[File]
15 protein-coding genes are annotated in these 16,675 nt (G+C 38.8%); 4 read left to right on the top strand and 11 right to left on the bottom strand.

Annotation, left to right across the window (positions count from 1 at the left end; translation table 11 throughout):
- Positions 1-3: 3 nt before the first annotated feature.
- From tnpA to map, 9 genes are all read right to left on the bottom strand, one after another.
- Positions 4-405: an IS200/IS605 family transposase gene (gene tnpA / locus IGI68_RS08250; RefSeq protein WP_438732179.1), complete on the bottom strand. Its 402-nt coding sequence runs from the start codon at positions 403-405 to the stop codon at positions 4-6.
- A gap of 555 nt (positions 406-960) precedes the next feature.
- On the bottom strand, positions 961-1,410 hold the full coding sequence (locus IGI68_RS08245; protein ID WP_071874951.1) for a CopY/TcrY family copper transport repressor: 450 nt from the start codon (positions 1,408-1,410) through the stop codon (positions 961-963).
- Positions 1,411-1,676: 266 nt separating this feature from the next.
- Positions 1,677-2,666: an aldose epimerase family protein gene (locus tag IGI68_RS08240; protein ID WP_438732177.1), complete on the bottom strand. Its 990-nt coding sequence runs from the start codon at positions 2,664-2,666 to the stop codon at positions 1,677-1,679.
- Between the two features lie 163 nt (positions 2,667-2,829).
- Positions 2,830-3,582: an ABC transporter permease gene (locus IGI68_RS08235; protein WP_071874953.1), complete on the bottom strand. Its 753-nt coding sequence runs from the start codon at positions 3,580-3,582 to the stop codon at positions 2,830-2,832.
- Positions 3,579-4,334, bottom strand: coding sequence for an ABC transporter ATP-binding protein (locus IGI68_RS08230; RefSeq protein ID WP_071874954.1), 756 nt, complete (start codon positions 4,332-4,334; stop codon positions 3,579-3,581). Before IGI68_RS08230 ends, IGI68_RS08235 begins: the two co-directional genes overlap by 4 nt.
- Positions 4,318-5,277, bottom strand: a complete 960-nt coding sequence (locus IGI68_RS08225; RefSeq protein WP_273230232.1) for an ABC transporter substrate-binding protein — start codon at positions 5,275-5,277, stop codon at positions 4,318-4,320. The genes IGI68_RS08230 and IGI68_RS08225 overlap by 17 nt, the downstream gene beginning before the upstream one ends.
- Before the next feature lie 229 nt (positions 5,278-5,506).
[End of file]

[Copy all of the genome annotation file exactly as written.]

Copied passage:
15 protein-coding genes are annotated in these 16,675 nt (G+C 38.8%); 4 read left to right on the top strand and 11 right to left on the bottom strand.

Annotation, left to right across the window (positions count from 1 at the left end; translation table 11 throughout):
- Positions 1-3: 3 nt before the first annotated feature.
- From tnpA to map, 9 genes are all read right to left on the bottom strand, one after another.
- Positions 4-405: an IS200/IS605 family transposase gene (gene tnpA / locus IGI68_RS08250; RefSeq protein WP_438732179.1), complete on the bottom strand. Its 402-nt coding sequence runs from the start codon at positions 403-405 to the stop codon at positions 4-6.
- A gap of 555 nt (positions 406-960) precedes the next feature.
- On the bottom strand, positions 961-1,410 hold the full coding sequence (locus IGI68_RS08245; protein ID WP_071874951.1) for a CopY/TcrY family copper transport repressor: 450 nt from the start codon (positions 1,408-1,410) through the stop codon (positions 961-963).
- Positions 1,411-1,676: 266 nt separating this feature from the next.
- Positions 1,677-2,666: an aldose epimerase family protein gene (locus tag IGI68_RS08240; protein ID WP_438732177.1), complete on the bottom strand. Its 990-nt coding sequence runs from the start codon at positions 2,664-2,666 to the stop codon at positions 1,677-1,679.
- Between the two features lie 163 nt (positions 2,667-2,829).
- Positions 2,830-3,582: an ABC transporter permease gene (locus IGI68_RS08235; protein WP_071874953.1), complete on the bottom strand. Its 753-nt coding sequence runs from the start codon at positions 3,580-3,582 to the stop codon at positions 2,830-2,832.
- Positions 3,579-4,334, bottom strand: coding sequence for an ABC transporter ATP-binding protein (locus IGI68_RS08230; RefSeq protein ID WP_071874954.1), 756 nt, complete (start codon positions 4,332-4,334; stop codon positions 3,579-3,581). Before IGI68_RS08230 ends, IGI68_RS08235 begins: the two co-directional genes overlap by 4 nt.
- Positions 4,318-5,277, bottom strand: a complete 960-nt coding sequence (locus IGI68_RS08225; RefSeq protein WP_273230232.1) for an ABC transporter substrate-binding protein — start codon at positions 5,275-5,277, stop codon at positions 4,318-4,320. The genes IGI68_RS08230 and IGI68_RS08225 overlap by 17 nt, the downstream gene beginning before the upstream one ends.
- Before the next feature lie 229 nt (positions 5,278-5,506).